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Monte carlo simulation of coarse grain polymeric systems.
Phys. Rev. Lett.
PUBLISHED: 05-12-2009
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We introduce a particle-based Monte Carlo formalism for the study of polymeric melts, where the interaction energy is given by a local density functional, as is done in traditional field-theoretic models. The method enables Monte Carlo simulations in arbitrary ensembles and direct calculation of free energies. We present results for the phase diagram and the critical point of a binary homopolymer blend. For a symmetric diblock copolymer, we compute the distribution of local stress in lamellae and locate the order-disorder transition.
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Nuclear and membrane expression of the angiogenesis regulator delta-like ligand 4 (DLL4) in normal and malignant human tissues.
Histopathology
PUBLISHED: 05-06-2009
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Delta-like ligand 4 (DLL4) is one of five known Notch ligands in mammals and interacts predominantly with Notch 1. DLL4 is induced by vascular endothelial growth factor (VEGF) and acts downstream of VEGF as a brake on VEGF-induced vessel growth, forming an autoregulatory negative feedback loop inactivating VEGF. This action was believed to occur only in vascular development, raising hopes that DLL4 could be a specific drug target for controlling vessel growth in tumours and other pathological conditions. Our aim was to pursue this by raising a monoclonal antibody to the internal domain of DLL4 and assess its distribution in normal and malignant tissues in comparison with antibodies against the external domain of DLL4.
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Radiation therapy for early stages of morbus Ledderhose.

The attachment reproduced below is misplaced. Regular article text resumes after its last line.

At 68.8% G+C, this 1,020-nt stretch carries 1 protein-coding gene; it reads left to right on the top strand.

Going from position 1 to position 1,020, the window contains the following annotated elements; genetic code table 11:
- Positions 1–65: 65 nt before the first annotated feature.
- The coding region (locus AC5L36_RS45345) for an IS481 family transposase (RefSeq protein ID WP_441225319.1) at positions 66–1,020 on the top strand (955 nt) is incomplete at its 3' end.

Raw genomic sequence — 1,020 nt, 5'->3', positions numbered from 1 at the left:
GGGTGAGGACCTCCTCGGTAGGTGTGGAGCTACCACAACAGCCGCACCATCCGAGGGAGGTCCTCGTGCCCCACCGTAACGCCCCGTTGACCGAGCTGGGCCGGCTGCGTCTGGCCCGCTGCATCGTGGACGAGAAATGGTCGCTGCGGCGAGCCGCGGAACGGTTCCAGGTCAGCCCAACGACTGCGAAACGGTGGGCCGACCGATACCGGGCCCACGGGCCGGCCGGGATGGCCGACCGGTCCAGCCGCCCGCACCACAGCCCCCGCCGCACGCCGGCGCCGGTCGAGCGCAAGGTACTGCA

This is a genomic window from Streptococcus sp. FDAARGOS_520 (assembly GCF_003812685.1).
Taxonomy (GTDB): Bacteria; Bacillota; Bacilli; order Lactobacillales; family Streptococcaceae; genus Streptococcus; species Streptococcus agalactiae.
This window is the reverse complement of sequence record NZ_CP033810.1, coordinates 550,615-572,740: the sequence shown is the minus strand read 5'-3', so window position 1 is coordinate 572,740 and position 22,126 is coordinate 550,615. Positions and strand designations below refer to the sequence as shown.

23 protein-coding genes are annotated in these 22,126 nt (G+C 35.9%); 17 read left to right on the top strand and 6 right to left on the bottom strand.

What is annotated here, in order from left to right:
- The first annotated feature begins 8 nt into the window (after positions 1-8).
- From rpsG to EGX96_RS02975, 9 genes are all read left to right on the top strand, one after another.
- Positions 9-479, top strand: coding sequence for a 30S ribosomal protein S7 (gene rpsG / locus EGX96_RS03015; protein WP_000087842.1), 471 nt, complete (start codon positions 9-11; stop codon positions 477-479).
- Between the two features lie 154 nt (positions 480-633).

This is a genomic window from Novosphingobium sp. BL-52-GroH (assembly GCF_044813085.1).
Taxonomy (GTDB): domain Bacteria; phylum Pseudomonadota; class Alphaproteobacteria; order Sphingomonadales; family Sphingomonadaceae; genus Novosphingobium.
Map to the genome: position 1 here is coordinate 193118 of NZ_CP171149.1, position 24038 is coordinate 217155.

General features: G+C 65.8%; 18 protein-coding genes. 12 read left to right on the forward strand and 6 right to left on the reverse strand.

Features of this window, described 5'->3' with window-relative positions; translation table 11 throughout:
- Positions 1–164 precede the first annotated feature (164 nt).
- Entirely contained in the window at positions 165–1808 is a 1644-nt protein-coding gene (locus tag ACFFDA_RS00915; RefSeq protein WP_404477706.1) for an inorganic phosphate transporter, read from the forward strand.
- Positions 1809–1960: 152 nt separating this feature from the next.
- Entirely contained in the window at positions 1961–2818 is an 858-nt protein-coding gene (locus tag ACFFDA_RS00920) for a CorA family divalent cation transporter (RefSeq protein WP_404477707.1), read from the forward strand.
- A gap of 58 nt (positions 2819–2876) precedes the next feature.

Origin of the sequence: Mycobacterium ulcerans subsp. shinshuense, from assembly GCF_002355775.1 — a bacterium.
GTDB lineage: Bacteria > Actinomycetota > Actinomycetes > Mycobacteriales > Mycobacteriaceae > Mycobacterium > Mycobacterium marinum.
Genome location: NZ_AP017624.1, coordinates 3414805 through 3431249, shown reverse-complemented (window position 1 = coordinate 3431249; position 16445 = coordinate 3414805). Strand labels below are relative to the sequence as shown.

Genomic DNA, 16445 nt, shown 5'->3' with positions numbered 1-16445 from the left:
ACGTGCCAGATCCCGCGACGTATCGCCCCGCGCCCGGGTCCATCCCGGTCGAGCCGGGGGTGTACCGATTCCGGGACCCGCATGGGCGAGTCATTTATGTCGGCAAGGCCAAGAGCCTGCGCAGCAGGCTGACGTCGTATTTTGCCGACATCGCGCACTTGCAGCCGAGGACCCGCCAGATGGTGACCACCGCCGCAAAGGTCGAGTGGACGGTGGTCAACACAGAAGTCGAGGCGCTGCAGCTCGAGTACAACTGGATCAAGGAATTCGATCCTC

Strahlenther Onkol
PUBLISHED: 05-03-2009
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To evaluate the efficacy of radiation therapy (RT) in the treatment of early stages of benign plantar fibromatosis (Morbus Ledderhose [ML]).
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Nucleation in A/B/AB blends: interplay between microphase assembly and macrophase separation.
J Chem Phys
PUBLISHED: 04-25-2009
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We study the interplay between microphase assembly and macrophase separation in A/B/AB ternary polymer blends by examining the free energy of localized fluctuation structures (micelles or droplets), with emphasis on the thermodynamic relationship between swollen micelles (microemulsion) and the macrophase-separated state, using self-consistent field theory and an extended capillary model. Upon introducing homopolymer B into a micelle-forming binary polymer blend A/AB, micelles can be swollen by B. A small amount of component B (below the A-rich binodal of macrophase coexistence) will not affect the stability of the swollen micelles. A large excess of homopolymer, B, will induce a microemulsion failure and lead to a macrophase separation. Between the binodal and the microemulsion failure concentration, macrophase separation in A/B/AB occurs by a two-step nucleation mechanism via a metastable microemulsion droplet of finite size. Our results illustrate a recently proposed argument that the two-step nucleation via a metastable intermediate is a general phenomenon in systems involving short-range attraction and long-range repulsion.